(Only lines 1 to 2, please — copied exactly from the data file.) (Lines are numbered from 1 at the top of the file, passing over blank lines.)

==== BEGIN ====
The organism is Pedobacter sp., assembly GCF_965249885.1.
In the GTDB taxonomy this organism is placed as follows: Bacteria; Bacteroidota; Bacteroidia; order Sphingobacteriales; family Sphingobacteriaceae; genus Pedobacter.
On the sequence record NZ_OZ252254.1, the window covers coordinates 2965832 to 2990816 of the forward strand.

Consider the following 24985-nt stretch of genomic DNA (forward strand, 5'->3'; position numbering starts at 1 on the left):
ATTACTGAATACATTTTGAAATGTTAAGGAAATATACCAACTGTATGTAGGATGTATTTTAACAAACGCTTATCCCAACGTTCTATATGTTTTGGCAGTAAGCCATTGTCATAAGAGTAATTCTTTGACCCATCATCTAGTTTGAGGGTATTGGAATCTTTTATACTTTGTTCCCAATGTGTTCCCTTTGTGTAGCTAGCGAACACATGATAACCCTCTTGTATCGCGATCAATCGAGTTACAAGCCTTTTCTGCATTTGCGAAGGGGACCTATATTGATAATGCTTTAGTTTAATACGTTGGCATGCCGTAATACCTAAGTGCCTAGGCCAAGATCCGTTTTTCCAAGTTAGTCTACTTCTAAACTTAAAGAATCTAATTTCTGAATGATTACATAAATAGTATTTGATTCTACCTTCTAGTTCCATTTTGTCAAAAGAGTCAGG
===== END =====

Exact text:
The organism is Pedobacter sp., assembly GCF_965249885.1.
In the GTDB taxonomy this organism is placed as follows: Bacteria; Bacteroidota; Bacteroidia; order Sphingobacteriales; family Sphingobacteriaceae; genus Pedobacter.